Titans is quickly becoming one of my favorite titles to read! I won’t go so far to say that it’s the best, but it is one of the more enjoyable books I read. Much like Green Arrow, there’s a positivity to this title that is infectious, and that fact that Abnett has stepped up his game the past few months doesn’t hurt either!
Now that the Titans are settled with Wally again, we’ve been able to move forward and focus on the team itself. With Abra Kadabra out of the way (thank God!), Abnett has taken a break from big bads so he can set up the finer details. Dick has improved as a team leader, and worked to get the Titans Tower constructed. Wally is adjusting nicely to his new home. Roy and Donna are growing a fun (and kind of cute) relationship, as are Garth and Lilith. The only two members that haven’t received much of a spotlight, are Mal and Karen, so naturally this arc belongs to the two of them.
Following Titans Hunt, Mal decided to step away from his life as a hero. It’s not him anymore. He has a new life, with a great career, an amazing wife, and he’s happy. Ironically, Karen has discovered that she has metahuman abilities. Unlike Mal, her abilities are something she wants to explore and embrace… Notions that have brought both of them to MetaSolutions for very different reasons. Mal wants what’s best for he and his wife, and his idea of fulfilling that, is having his meta-abilities removed, and encouraging Karen to discover her limits in a safe environment… What they didn’t expect to find was that the people behind the operation are actually the Fearsome Five.
This issue kicks off with the Titans and Fearsome Five standing toe to toe, but Psimon is insistent that the Fearsome Five have changed. They’ve found better use for their time and abilities, and some have even given up their powers in the process. Naturally, you can’t help but look at these guys and think, “no, they’re bad” but even Lilith can’t detect any falsehoods.
It’s this conversation that leads to one of the more interesting commentaries of this chapter. Can people change? There are strong and varying opinions of this, and as a hero, you want to hope for the best. Each team member assesses the situation differently, but it’s ultimately Roy who steps in with the most clarity as he inserts his own struggle for redemption as an example… but his ultimate point might surprise you.
There isn’t much in the way of plot progression, and I know that might turn some readers off. We do get quite a bit of character interaction though – something I think Abnett and Titans does incredibly well. I want to see these characters interact. If they don’t – at least for an issue here or there – we would be stuck with a book similar to Hitch’s Justice League. Things do pick up by the end of the issue, and appear as though they’re setting up some great action/ plots. So if you are disappointed with this chapter because there wasn’t enough excitement, then I urge you to check back in next month because I feel certain your wish will be granted!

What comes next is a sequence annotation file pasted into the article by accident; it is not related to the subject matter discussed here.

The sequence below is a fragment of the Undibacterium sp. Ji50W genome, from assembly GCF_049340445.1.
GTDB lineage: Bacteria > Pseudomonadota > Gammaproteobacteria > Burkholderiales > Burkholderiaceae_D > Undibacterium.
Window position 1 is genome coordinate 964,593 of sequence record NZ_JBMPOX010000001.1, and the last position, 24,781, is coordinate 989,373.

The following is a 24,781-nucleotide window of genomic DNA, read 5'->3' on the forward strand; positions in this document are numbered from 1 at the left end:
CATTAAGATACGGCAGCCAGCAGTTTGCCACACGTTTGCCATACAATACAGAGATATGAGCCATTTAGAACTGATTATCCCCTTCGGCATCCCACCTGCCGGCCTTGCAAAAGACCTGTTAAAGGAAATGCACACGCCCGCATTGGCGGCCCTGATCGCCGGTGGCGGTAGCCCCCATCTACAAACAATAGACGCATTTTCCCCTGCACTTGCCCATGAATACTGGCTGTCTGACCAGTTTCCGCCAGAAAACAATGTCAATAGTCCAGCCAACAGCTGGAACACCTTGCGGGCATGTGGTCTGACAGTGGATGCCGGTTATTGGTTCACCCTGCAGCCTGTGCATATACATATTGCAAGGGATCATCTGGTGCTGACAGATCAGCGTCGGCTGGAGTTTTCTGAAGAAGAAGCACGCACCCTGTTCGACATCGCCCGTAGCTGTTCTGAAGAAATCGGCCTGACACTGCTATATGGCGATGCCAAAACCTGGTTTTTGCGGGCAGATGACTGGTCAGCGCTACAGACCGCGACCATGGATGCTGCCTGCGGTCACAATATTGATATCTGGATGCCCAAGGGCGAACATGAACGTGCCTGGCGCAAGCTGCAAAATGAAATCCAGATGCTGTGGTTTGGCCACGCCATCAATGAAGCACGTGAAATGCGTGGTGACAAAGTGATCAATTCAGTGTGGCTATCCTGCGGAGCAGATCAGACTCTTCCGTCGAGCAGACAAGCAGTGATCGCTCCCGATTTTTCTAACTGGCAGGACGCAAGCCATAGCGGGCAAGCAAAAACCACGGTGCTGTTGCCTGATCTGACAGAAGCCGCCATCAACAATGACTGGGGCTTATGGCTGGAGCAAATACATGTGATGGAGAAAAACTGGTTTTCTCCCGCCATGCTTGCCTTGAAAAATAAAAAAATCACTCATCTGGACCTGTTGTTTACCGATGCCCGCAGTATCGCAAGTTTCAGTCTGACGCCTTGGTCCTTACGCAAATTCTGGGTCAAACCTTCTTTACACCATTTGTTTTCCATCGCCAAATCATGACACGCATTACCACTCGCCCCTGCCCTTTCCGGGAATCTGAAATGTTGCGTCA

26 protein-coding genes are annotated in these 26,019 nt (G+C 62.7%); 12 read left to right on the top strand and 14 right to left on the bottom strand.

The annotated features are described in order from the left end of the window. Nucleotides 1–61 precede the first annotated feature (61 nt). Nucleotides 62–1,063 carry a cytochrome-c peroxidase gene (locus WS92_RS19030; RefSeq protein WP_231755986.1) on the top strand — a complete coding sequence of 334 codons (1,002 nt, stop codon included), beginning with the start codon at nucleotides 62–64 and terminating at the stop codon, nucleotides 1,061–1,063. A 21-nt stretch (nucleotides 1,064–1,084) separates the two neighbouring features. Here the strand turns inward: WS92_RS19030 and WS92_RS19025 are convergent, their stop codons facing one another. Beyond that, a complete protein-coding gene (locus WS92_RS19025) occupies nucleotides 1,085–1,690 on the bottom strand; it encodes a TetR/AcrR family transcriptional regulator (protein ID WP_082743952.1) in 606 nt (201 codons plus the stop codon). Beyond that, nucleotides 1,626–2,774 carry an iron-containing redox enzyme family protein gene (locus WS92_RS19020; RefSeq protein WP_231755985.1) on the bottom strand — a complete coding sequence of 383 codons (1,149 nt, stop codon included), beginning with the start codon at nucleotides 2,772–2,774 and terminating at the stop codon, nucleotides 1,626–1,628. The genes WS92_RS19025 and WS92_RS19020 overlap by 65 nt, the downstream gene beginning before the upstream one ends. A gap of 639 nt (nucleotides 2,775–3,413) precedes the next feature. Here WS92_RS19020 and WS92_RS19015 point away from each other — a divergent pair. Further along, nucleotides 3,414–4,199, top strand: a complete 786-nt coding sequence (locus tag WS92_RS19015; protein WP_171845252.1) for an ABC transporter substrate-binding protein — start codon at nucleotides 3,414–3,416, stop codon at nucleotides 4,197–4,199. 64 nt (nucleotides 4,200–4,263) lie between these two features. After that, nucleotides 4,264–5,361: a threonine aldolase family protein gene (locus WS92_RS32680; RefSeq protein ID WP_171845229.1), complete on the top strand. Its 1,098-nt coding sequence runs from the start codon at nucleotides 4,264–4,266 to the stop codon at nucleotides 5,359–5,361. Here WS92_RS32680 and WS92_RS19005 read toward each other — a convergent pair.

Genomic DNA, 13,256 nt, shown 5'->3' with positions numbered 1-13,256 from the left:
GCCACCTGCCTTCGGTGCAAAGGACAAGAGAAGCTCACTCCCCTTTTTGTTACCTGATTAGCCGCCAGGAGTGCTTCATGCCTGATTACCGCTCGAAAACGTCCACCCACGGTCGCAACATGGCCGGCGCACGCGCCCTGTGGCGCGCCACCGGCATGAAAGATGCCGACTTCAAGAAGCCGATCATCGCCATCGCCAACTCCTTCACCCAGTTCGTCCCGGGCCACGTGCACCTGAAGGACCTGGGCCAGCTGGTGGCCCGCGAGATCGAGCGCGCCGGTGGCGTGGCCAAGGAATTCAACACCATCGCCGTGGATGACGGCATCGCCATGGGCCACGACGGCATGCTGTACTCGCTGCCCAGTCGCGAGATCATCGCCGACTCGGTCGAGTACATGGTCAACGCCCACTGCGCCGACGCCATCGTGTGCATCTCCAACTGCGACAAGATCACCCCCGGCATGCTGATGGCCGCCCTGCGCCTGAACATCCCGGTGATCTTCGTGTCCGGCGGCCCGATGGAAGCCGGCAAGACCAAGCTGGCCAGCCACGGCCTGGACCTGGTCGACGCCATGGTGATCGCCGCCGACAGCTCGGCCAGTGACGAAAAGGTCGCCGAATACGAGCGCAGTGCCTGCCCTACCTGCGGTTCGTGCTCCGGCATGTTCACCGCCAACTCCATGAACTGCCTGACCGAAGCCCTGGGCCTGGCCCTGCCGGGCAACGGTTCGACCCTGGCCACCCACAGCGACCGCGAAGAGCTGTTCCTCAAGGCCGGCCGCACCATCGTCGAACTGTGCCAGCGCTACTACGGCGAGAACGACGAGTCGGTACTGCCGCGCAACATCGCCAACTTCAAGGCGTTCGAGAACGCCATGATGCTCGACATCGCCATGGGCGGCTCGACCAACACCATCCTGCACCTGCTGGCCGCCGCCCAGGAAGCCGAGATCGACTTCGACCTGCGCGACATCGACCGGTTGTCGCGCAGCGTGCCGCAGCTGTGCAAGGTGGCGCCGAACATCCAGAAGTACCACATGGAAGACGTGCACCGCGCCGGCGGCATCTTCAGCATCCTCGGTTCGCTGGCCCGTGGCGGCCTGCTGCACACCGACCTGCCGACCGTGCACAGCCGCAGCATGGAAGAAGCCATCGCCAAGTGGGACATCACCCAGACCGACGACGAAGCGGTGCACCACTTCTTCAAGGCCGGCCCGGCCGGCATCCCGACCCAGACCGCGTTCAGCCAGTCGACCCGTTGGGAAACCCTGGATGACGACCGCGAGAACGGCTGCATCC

The Art: I’ve seen mixed opinions concerning Brett Booth’s art. Personally, I’m a fan. I wasn’t too fond of the long, narrow panels that filled the first arc, but those have diminished, and his technical approach is quite appealing. There’s a lighter tone to Booth’s art, which mimics the tone of the book itself. That lighter tone doesn’t take away from the intensity or action when it does pop up though!
Breakdowns for this issue can be found in the spoiler tag.
Character Relationships. My favorite thing about Titans, is the relationships and dynamic between the team. They feel like a group of people you would want to hang out with, and better yet, fight crime with. It’s nice to see a group of people that are so close to one another that they are open with one another, and their energy jumps off of the page.
Roy. I love that they brought up Roy’s previous drug addiction. I know it’s been referenced, throughout the New 52 and Rebirth, but having him blatantly say he was addicted to drugs was refreshing. His outlook on reform was also a powerful moment as well, even if the “I’m not finished!” interjection was a little heavy handed.
Fearsome Five. I’m not going to lie, there was a part of me that believe Psimon when he said the team had reformed. I knew something fishy was going on, but I wasn’t sure if it was actually the Fearsome Five behind it, or if it was someone else pulling their strings and controlling them. Those questions were answered when Mammoth attacked Nightwing and Flash though, and set-up what will hopefully be a high-energy issue next month.
Karen. I’m excited to see Karen come into her own! I think it’ll be fun to watch her grow and develop over time! Hopefully Abnett will remain consistent in her progression. That seems to be the key in comics these days. Consistency with characters.
A Heavy Hand. If I have one complaint about Titans, it’s that the dialogue can be a little heavy handed at times. I’ve commented on this before, and the title has improved ten-fold in this department, but I still feel as though there’s some room for more improvement.
- You want to see what comes of the Fearsome Five’s reveal.
- You’re inspired by Karen’s journey to discover and push herself.
- You like positive books.
Overall: Abnett and Booth deliver again, and Titans #9 sets itself up for a follow-up issue that should be high-energy and action packed. Some readers might be disappointed with the lack of plot progression in this issue, and if you’re not a fan of character interaction, then you might see this chapter as a bit of a let-down. I personally enjoy the dynamic of these characters, and feel as though the peaks and valleys of this book will work much better in a trade format. In the end, Titans is definitely worth your time, so make sure you go pick it up!
SCORE: 7.5/ 10